Since the dust particles are suspended and separated in air, when compared to their solid form, they take up more space which allows the flour dust to absorb and transfer more heat, therefore burning more easily.
So, particularly in a kitchen or any similar location that has an ignition source close by, since flour is flammable, any being used should be stored in tightly packed, airtight containers to reduce the chance of a large number of dust particles getting into the air.
What Causes A Flour Explosion?
Not only is flour flammable, but it can also explode. A flour dust explosion or combustible dust explosion is caused by those tiny suspended flour particles catching fire in the presence of heat, instantly igniting other particles nearby, and then expanding rapidly through the dust cloud with incredible force, resulting in an explosion.
What Else Is A Combustible Dust Hazard?
There are other kitchen items besides flour that are flammable or explosive. Almost any carbohydrate dust like powdered sugar, non-dairy creamer, pudding mix, powdered milk, corn starch, and cocoa will explode if ignited. And this is just a small number of other items - the list goes on and on.
Outside the home, things like grain, wood, coal, and metals could have the potential for a dust explosion. Similar to flour, metals, for example, may not typically be combustible when in a more compact or solid form, but they can burn or explode if the particles are the right size and in the right concentration while mixed with oxygen and a heat source.
Is Flour A Risky Fire Hazard?
In the home, the risk of flour dust starting a fire or causing an explosion is minimal because the quantity of flour being used at any one time is typically small. In addition, the way it is used, like being mixed with water, doesn’t lead to large clouds of dust particles.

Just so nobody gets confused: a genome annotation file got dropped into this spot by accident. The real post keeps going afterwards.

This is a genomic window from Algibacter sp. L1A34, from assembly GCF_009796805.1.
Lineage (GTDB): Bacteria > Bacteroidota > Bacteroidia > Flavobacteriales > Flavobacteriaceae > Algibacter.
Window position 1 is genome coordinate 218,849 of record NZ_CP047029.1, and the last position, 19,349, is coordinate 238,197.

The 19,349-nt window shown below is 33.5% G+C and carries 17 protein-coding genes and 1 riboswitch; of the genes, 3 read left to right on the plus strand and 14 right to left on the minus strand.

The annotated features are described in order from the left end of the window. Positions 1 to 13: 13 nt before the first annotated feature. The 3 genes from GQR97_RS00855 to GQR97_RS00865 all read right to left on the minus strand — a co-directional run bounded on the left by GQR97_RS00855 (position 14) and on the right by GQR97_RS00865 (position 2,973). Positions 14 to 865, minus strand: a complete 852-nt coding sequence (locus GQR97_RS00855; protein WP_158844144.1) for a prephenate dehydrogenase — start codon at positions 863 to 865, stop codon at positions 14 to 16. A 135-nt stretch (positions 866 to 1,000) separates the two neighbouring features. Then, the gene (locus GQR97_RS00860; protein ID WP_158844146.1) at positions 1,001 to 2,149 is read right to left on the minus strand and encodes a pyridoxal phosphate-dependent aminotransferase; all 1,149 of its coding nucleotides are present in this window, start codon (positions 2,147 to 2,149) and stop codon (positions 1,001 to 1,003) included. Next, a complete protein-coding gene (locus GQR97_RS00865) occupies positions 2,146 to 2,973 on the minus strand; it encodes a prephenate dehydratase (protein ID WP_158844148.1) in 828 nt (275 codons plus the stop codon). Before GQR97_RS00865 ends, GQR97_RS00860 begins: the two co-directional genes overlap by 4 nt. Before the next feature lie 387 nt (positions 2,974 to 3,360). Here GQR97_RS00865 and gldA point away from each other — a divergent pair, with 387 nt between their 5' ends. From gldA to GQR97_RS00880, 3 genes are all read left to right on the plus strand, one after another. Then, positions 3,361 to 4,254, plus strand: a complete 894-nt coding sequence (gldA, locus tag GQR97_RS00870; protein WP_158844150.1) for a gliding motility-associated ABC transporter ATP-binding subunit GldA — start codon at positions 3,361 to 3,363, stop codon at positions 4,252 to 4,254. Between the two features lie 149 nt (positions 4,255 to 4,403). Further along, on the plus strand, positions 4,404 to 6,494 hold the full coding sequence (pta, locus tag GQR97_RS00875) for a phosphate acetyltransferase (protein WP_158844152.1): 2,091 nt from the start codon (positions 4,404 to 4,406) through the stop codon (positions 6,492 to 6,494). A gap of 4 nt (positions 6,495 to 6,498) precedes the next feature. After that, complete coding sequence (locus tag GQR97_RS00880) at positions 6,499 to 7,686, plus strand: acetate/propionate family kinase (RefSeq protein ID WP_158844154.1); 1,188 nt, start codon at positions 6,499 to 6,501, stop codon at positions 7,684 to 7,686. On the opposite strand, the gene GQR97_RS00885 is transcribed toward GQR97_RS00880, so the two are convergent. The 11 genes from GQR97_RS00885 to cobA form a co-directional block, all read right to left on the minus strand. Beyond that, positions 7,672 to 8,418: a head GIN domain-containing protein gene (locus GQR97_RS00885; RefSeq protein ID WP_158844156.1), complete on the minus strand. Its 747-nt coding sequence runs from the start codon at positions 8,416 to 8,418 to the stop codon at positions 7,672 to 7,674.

However, in industrial settings, like grain mills and processing plants, the risk of an explosion is much higher. These types of facilities handle a substantial amount of flour on a regular basis and are typically large buildings with the kind of spaces that can easily enable the powder to separate and form sizable dust clouds.
In addition to the dust created during general processing, large bags can be dropped while being moved around the mill, the powder can pile up in storage bins and silos, or there could be dust accumulation in rail cars.
These are the settings and situations that typically pose the biggest explosion hazard, since any ignition source, like a spark or wayward flame, in these environments, could be a trigger. And if a fire starts in one of these places, not only is an explosion likely directly in the area with the dust accumulation, but given the size of the mills and proximity to other buildings, the risk of a secondary explosion exists as well.
Unfortunately, grain dust explosions have occurred at mills around the world and when you hear about them, they usually involve devastation and loss of life. Luckily, the severity of those explosions has lessened over time as more safety measures have been put in place.
How To Prevent Flour Dust Explosions
Whether at home or in an industrial setting, the approach to safety is the same - keep the flour as confined and tightly packed as possible to reduce or eliminate the possibility of dust clouds forming and keep flour away from heat and flame sources.
There is no need to fear using flour in the kitchen at home since the possibility of fire is minimal given the quantity of flour involved and the lack of a confined space. And any fires that happen would most likely be minor and easy to extinguish.
Just remember - if there is no dust cloud, there is no explosion!